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Forum focuses on media age

Updated: 2022-04-11 08:57 ( China Daily )
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Oxford graduates in Beijing watch the opening ceremony of the 9th Oxford China Forum on March 18. [Photo provided to China Daily]

Jiang Yuhui, a professor at the philosophy department of East China Normal University, learned something valuable from his daughter one day that launched a new body of research. He easily recalls the moment he picked up his daughter from school several years ago. She then asked him to play the songs of virtual idol Luo Tianyi on the car radio. Feeling both confused and curious as to why his daughter liked the songs, which he readily admits were "not his type", he was told by his daughter that she believed Luo sang well, and hoped to sing like her.

"It impressed me," he says. "We all know virtual idols are not real, without an actual body or emotions like human beings, but why do some young people believe they are real, and regard them as idols who can inspire them?"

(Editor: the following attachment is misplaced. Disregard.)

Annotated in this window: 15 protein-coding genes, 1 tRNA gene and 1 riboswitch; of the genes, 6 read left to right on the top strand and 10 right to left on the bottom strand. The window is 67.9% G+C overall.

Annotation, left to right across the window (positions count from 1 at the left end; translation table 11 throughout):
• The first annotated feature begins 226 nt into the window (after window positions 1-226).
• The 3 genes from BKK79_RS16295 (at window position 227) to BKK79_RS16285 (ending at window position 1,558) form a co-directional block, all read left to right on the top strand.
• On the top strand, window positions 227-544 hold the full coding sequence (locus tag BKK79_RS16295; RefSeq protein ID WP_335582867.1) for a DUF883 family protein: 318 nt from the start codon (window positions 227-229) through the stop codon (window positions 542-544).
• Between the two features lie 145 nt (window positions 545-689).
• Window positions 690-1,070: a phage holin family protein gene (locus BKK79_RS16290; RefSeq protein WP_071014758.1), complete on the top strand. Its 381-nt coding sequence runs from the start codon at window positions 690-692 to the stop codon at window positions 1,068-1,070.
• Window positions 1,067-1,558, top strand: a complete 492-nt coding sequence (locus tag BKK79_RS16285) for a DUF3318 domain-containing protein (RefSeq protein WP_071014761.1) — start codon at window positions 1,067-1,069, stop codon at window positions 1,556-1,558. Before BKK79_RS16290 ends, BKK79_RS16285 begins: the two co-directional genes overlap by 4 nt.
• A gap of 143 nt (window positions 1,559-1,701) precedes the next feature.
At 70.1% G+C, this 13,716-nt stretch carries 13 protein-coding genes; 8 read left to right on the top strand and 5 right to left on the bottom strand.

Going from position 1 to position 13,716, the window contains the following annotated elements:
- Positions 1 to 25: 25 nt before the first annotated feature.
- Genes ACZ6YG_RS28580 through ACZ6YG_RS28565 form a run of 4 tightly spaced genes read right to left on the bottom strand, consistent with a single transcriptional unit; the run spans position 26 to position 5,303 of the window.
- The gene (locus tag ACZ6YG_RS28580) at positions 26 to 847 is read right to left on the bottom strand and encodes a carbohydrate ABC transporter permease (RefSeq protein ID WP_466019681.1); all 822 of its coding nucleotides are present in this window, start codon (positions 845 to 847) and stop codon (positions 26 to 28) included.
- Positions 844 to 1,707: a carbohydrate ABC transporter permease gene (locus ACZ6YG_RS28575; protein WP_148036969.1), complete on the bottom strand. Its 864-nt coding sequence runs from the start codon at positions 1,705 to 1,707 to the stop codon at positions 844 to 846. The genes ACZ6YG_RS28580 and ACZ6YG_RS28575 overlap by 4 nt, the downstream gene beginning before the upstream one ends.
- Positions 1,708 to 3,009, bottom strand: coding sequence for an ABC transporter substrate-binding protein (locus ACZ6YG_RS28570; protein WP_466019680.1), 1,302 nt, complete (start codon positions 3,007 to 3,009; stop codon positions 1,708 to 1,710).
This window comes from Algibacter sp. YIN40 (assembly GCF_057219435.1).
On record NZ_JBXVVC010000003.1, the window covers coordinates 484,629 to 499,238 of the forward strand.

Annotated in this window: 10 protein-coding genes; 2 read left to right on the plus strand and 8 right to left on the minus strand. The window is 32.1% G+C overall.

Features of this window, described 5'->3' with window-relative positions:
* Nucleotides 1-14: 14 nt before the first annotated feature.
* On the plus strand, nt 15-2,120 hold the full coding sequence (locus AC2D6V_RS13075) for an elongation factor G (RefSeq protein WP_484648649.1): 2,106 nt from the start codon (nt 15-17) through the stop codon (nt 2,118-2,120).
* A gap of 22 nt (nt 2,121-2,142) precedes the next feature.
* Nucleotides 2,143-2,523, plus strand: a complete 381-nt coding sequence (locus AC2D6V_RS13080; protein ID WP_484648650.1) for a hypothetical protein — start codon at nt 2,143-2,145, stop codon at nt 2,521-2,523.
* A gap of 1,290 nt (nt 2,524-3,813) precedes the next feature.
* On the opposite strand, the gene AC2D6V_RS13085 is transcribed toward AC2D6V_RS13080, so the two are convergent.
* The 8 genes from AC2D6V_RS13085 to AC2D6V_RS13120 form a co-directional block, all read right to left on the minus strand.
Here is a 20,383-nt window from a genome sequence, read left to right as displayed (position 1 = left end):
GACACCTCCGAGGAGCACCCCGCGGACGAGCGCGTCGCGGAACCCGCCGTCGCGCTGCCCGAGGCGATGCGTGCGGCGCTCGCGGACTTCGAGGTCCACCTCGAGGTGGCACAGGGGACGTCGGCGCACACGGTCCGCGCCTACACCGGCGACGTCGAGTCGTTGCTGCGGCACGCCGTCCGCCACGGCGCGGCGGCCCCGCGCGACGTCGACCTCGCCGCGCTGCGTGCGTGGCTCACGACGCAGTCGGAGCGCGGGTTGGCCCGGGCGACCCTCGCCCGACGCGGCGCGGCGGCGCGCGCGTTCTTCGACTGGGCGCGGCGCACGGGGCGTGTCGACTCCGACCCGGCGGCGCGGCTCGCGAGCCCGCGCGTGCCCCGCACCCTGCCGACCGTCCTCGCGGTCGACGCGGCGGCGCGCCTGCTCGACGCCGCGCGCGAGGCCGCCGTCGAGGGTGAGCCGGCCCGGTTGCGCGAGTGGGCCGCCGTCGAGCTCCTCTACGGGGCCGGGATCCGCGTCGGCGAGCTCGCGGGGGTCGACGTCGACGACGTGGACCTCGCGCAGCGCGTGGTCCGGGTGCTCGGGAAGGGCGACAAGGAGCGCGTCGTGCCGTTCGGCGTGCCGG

The experience was the start of his research into virtual idols. He told the story during the 9th Oxford China Forum, an annual meeting initiated and organized by Oxford students, which was held, online, over March 18-21. The forum contained six sub-forums and two seminars, discussing topics like interdisciplinary studies, the aging society, virtual idols and art in the new media age.

As a student-run annual conference established in 2013, the OCF brings together scholars and professionals from different fields to share and discuss ideas.

"We hope to offer new perspectives and thoughts to academic research through the unique observation of society by young people," says Cai Zixi, president of this year's conference, who is also a student at the University of Oxford.

The theme for the conference this year is Transcending Boundaries. "In our lives, boundaries are omnipresent," according to the forum's organizing committee. "While boundaries are useful tools that help us better define and understand the world, at times, they divide different fields, industries, countries, and human relations in such a way that not only limits people's ability to understand and empathize with each other, but also impedes our imagination of the future."

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